That being the case, your first ‘filter’ question to your web design company might be, “are you using HTML5?” If not, “why not?”
The answer should be a fairly straightforward one, and if they can’t back up their argument in an easy to digest manner (or a demonstration) that ticks your 4 boxes above, then I’d strike them off your list. At this stage it’s not necessarily fair to discount them if they’re not using HTML5 – I’m merely pointing out that they should at least be able to articulate a response you’ll be satisfied with.
Getting your site found by search engines is a behemoth topic in itself. The way in which the document is constructed, such as the types of elements on the page, the frequency of various tags, which elements can be parsed or interpreted, and which will give weight to your SEO are all a little bit grey and can be overwhelming. As a business owner you really need to know that the shape your site is taking is going to lend itself to meeting the third criterion. If the developer is constructing your page using HTML4, then it really doesn’t stand the best chance of doing that… as you’re somewhat handicapped by the lack of available mark-up off the bat. Each reputable web design company will either have an in-house SEO person, or outsource to an expert, or at least recommend one that they deal with. They don’t? Off the list.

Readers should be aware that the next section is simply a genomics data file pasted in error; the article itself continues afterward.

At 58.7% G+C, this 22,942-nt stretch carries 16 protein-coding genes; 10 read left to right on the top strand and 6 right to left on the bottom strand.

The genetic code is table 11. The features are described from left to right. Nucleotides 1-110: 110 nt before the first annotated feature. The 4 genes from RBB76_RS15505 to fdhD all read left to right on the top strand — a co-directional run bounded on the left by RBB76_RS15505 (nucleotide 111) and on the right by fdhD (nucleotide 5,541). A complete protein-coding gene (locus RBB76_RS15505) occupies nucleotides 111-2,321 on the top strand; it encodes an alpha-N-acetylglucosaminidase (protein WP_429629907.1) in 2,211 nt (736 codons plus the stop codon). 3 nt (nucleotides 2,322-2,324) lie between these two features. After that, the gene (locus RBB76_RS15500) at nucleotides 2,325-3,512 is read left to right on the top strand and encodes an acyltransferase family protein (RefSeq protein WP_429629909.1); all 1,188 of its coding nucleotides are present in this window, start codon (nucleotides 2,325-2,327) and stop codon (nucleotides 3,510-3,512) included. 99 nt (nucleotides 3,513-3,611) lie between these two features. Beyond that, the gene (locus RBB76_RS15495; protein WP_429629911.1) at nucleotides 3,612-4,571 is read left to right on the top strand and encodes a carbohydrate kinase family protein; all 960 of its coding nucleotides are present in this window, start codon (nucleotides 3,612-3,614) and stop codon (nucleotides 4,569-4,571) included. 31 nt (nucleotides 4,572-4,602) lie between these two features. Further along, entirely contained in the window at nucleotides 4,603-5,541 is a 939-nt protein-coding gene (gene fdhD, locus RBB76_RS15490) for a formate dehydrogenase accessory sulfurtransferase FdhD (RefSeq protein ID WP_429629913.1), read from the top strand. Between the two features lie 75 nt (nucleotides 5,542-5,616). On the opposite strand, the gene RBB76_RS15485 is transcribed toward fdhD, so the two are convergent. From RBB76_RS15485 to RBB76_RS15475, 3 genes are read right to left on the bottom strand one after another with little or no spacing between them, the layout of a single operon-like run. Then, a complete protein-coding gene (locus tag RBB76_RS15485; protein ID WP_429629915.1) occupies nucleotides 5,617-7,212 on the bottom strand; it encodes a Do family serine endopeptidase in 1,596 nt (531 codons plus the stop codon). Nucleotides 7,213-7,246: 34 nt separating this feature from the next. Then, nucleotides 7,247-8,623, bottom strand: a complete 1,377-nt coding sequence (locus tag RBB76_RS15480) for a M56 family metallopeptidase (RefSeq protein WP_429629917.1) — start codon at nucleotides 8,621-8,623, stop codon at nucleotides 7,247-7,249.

“Current practises” is also a bit of a broad topic, but as indicated with SEO – you want the best chance of longevity and not starting off already hampered by an outmoded document type. HTML5 should be your choice not because it’s bleeding edge tech or completely supersedes anything that came before it (because technically – it doesn’t)… but because it is the natural progression from what we had available in the past. It not only builds on years of experience by the W3C*4, (founded by Tim Berners-Lee), it also has a long and promising roadmap. (Unlike XHTML2 which appears to have stagnated with little activity since 2008.)